Gardening With Allen: Judicious pruning key to keeping fruit, vegetable plants productive

Allen Wilson is a Vancouver gardening specialist. Email Allen Wilson at allenw98663@yahoo.com.

I have a peach tree and blueberry and raspberry bushes that did quite well this year but they have some very large branches that had no fruit. Should these be cut off since they are taking energy from the branches that did?

It is an erroneous concept that leaves or branches that are not producing fruit are taking energy from another part of the plant.

Those leaves are producing energy just like the leaves on branches with fruit. That energy is actually being transferred to the fruit just like nearby leaves

The only branches of blueberries that should be removed are brown, dead ones.

Occasionally, extra long branches are shortened to shape plants. New branches do not always bear fruit the first year but will have fruit the second year.

This is also true for raspberries. Raspberry canes die after the second year. Dead canes that do not develop leaves in the spring should be removed at ground level.

There is no benefit to shortening the live canes back to an arbitrary height such as 5 or 6 feet. Canes can be bent down to pick higher fruit.

There is one type of branch that can and should be removed from fruit trees including apple, pear, cherry, peach and plum. These are the branches that grow straight up that we refer to as water sprouts.

These are usually small branches but can grow quite large if left to grow a second year. Vertical water sprouts seldom bear fruit. If left to grow they will prevent good structural development and cause trees to grow taller than is desirable for convenient fruit picking.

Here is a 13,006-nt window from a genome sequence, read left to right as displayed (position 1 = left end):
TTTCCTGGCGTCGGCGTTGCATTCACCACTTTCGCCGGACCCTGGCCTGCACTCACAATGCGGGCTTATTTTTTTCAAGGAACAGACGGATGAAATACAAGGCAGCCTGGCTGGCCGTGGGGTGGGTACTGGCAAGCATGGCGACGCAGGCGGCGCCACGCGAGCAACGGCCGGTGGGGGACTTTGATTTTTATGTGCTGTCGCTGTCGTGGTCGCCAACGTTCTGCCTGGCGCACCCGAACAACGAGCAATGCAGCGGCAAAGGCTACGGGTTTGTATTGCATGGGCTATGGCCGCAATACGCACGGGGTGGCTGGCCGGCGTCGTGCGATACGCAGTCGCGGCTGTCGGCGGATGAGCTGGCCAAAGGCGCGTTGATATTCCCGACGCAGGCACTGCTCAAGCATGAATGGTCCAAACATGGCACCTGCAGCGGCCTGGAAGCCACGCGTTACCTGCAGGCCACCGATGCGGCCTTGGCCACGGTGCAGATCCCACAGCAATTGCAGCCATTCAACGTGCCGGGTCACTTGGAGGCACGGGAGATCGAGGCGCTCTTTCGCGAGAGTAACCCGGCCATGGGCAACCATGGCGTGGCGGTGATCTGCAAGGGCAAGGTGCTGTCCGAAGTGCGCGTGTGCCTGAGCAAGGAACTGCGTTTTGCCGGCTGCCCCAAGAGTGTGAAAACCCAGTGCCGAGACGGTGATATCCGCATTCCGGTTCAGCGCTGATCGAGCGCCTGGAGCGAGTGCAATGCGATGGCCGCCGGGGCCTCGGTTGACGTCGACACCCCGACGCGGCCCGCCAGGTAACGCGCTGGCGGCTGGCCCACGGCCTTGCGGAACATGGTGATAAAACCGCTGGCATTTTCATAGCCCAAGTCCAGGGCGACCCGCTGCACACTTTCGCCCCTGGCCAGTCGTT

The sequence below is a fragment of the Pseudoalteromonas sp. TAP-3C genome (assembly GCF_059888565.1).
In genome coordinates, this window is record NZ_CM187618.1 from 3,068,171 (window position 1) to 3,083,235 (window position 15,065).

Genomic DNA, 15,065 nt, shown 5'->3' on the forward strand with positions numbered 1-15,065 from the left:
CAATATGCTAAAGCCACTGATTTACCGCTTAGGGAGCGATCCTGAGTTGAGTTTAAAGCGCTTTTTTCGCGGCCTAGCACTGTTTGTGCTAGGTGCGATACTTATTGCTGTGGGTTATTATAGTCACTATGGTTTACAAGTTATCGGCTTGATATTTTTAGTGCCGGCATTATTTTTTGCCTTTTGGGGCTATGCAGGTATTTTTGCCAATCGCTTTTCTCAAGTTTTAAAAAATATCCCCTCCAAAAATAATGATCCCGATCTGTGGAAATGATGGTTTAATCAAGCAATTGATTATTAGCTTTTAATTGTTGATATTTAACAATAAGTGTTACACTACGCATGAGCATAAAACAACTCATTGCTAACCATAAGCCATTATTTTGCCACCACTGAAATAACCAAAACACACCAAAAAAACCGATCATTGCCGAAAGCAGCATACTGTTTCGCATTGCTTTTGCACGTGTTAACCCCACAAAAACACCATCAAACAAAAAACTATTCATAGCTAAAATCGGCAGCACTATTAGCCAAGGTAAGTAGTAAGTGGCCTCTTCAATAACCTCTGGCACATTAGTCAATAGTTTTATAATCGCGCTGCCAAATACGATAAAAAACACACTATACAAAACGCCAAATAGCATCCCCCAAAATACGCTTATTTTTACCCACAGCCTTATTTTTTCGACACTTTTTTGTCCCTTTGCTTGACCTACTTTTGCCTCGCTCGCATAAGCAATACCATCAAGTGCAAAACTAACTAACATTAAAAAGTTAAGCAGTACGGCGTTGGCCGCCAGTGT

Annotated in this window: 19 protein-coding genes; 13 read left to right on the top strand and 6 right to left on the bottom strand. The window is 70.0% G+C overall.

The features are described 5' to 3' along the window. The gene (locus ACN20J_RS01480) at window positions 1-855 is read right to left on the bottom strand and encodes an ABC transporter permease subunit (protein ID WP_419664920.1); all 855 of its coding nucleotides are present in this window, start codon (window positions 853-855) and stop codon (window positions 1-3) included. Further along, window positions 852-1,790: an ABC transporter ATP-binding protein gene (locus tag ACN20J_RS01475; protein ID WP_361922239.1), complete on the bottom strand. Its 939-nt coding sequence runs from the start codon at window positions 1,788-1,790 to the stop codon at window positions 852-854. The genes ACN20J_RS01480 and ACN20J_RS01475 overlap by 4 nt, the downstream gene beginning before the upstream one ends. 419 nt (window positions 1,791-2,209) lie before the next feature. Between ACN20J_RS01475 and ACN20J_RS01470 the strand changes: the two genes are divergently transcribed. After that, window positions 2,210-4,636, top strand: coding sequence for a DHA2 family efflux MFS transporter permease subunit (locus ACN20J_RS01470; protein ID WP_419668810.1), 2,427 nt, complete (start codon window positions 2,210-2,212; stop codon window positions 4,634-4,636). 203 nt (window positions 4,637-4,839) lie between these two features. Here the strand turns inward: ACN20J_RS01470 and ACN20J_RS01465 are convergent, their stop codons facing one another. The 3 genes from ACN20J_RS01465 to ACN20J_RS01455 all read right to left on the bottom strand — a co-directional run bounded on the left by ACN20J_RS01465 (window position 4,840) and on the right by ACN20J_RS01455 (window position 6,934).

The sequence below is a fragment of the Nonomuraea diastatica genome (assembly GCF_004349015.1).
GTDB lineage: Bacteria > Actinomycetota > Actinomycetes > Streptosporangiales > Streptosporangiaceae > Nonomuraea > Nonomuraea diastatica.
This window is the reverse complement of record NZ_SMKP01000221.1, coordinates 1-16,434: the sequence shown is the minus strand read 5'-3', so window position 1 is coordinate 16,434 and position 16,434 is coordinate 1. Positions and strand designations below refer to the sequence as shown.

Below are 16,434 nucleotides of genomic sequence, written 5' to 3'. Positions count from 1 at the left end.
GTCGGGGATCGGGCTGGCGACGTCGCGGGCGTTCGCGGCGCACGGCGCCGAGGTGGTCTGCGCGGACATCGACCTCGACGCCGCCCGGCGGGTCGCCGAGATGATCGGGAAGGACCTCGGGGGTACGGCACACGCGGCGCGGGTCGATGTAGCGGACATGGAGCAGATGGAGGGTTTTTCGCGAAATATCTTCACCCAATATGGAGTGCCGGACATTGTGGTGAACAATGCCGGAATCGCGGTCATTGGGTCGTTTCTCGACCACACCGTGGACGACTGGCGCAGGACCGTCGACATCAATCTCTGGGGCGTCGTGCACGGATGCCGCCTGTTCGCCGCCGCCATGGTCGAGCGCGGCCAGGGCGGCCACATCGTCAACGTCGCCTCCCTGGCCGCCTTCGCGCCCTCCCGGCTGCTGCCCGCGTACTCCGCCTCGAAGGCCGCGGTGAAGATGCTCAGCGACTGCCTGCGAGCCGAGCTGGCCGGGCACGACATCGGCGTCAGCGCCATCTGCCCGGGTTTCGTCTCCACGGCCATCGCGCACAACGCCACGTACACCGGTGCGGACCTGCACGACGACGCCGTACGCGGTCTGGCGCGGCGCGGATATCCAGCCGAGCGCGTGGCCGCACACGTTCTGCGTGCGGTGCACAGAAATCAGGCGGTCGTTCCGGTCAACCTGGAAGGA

The main pruning time for fruit trees is winter or early spring before new growth starts.

At that time, small branches are removed to open up the tree so more light can reach the fruiting branches and fruit color is improved. This also reduces the amount of fruit so the branches do not break from the heavy load.

Normally about 25 percent of small branches are removed. The branches that grow outward are left and those that grow up at a sharp angle or grow inward toward the center of the tree are removed.

Before pruning small branches, look for larger branches that are growing up at a sharp angle. These branches can be shortened just above an outward facing bud or side branch. This will keep the tree at a lower height. The more horizontal branches are, the more fruit they will bear.

Tomatoes: Another similar fallacy is removing side branches of tomato plants or other vegetable plants. These side branches will usually develop fruit when they become larger. And even if they don’t, their leaves are producing food that is transferred to the fruit on other branches.

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